Our parents drummed it into us – “watch your Ps and Qs!”
This has importance for our dealings with troubled young people, too…
Why is being a thankful professional important?…
Last weekend, I was struck again by how important gratitude is. I’d spent most of the weekend – as usual – running around after the kids and sorting things out at home ready for another week. It was busy. Very busy.
In all the rush, my son was doing some revision for his upcoming exams. I made him a drink, put it on the table next to him and went off to do the next thing.
“Thank you”, he said. Very deliberately and very clearly.
The franticness disappeared. Suddenly I was feeling a lot less rushed. Two simple words, “thank you.” That’s all it took.
The role of gratitude in our work…
Like most things, there are two sides to the way we use gratitude; negative and positive.
- Describing someone as an, “ungrateful so-and-so.”
- Referring to our work as a, “thankless task.”
- Saying sarcastically, “thanks a lot for that!“
There is something particularly pejorative about these terms. Which, conversely, maybe partly why being thankful and expressing gratitude can be so powerful.
I believe we should harness this power in our work. If I can be so dis-armed by a simple “thank you” from my son, surely young people might equally be helped by us being grateful.
Expressing our thanks to young people…
Here are some broad areas where we might express our thanks to young people:
- Thanking young people for their time – I always make a point of thanking young people for their participation. Even though some of it is mandated (like in youth justice) so they don’t have a choice. Nevertheless, they made an effort when they would probably rather be somewhere else. We should give credit where it’s due and express this to troubled kids.
- Thanking young people for their honesty – we probably never get the whole truth. But we do hear some pretty sensitive, even life-defining disclosures, confessions and accounts during our work. It costs children to share these with us. Being thankful and acknowledging this is important. It honours what they entrust to us.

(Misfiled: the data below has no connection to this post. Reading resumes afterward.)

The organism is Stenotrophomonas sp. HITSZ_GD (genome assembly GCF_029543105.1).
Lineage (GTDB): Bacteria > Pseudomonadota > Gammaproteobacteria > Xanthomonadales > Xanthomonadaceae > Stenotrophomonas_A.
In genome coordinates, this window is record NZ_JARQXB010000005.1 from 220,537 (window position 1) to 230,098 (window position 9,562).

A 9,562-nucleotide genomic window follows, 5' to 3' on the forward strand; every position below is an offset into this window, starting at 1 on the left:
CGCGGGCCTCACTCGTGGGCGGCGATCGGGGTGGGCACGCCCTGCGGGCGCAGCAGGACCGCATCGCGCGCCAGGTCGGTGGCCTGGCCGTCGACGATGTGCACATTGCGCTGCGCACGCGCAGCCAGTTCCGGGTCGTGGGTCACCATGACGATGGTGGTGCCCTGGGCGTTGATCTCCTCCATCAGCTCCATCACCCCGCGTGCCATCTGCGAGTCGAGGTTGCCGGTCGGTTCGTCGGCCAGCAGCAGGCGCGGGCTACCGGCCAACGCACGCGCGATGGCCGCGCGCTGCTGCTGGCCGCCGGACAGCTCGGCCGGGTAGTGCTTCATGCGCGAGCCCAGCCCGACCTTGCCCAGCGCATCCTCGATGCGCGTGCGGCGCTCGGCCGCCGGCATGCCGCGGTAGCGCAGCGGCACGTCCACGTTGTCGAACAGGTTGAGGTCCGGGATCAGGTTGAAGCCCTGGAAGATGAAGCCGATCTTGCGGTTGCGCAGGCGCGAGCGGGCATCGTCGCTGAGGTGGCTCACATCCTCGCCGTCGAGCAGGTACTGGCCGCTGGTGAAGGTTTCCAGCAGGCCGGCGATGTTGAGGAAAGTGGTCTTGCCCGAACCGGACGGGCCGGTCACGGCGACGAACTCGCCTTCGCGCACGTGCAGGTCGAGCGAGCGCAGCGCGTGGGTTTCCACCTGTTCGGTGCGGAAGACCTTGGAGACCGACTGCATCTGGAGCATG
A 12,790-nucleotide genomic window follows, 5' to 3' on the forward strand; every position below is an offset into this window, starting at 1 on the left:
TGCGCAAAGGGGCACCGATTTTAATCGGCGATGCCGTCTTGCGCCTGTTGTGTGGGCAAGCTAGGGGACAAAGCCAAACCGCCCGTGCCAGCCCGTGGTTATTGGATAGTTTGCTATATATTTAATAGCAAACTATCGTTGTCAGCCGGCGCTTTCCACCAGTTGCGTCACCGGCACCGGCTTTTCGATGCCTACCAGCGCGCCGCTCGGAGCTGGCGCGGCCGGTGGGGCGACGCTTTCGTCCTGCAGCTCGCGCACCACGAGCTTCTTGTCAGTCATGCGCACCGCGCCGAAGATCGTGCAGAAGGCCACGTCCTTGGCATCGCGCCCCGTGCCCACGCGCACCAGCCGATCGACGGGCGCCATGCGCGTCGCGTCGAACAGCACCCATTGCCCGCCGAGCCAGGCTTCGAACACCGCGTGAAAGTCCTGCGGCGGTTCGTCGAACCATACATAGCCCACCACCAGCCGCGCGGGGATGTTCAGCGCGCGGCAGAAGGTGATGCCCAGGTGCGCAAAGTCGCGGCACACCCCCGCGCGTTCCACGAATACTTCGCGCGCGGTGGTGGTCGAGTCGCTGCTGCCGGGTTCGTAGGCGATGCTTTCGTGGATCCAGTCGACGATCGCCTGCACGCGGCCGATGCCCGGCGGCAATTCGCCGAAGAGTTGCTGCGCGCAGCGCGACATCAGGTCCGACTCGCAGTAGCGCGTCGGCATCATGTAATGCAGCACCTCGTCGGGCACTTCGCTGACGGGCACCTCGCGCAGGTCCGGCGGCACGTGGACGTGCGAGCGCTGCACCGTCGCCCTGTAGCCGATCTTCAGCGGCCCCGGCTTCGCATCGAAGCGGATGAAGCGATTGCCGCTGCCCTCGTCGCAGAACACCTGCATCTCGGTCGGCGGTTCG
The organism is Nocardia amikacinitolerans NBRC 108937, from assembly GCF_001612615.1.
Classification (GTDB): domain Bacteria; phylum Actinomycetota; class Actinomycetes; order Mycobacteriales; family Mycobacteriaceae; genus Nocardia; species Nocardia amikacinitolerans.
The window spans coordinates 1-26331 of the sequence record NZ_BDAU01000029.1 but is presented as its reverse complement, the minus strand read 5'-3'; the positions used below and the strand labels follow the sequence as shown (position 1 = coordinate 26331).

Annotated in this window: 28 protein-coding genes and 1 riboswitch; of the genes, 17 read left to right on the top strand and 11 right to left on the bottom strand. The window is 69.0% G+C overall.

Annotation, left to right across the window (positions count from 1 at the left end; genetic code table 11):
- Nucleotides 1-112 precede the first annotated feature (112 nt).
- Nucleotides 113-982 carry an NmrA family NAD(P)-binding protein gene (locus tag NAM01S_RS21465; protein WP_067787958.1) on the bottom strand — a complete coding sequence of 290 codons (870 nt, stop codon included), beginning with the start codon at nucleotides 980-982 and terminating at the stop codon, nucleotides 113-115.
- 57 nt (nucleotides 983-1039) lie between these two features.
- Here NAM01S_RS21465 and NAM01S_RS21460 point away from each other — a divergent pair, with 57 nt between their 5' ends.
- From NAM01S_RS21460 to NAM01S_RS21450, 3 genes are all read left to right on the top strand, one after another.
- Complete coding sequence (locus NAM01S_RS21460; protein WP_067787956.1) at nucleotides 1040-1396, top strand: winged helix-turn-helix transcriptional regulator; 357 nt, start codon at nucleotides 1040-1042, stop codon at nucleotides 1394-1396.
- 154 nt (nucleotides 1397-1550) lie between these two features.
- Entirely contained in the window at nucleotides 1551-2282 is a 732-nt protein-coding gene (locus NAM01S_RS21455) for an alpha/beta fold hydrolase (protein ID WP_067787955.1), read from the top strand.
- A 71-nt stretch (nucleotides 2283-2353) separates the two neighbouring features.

- Thanking young people for their flexibility – I’ve written before about the need to apologise to kids when we change arrangements or miss appointments. But equally, I think it’s a good thing to thank them when they accommodate us in these ways. It’s worth remembering that we are here to serve them, not the other way around.
- Thanking young people for their input – not just in work sessions, but in their general participation. For expressing their views and for responding to our inquiries and questions. We ask a lot of the children we work with. Remembering and being grateful for their responses to this is appropriate. It’s good manners too!
Two other benefits of expressing gratitude…
If all that weren’t enough, there’s more:
- It flattens out the power structure – by expressing our thanks, we effectively say, “you’re important, you matter and I appreciate it.” This affords young people a degree of power they wouldn’t otherwise have – or at least it gives away a little of our own professional power. It levels the playing field a little.
- It offers young people respect – saying thank you is to say, “I owe you” or “I needed that.” By implication we are elevating the young person’s status. In doing so we move things onto a more even footing. In effect, we introduce a degree of equality. At least a greater equality than is usually the case.
This is the nub of it for me.
As professionals we are required to empower young people whenever we can. This extends beyond the obvious things like participation in decision-making – though this is important. It should extend the other way, too. To the small things. To those everyday interactions.
Being thankful and expressing it is a small but important way of empowering young people.
What do you think?…
- What are your observations about gratitude and it’s impact at work?…
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© Jonny Matthew 2015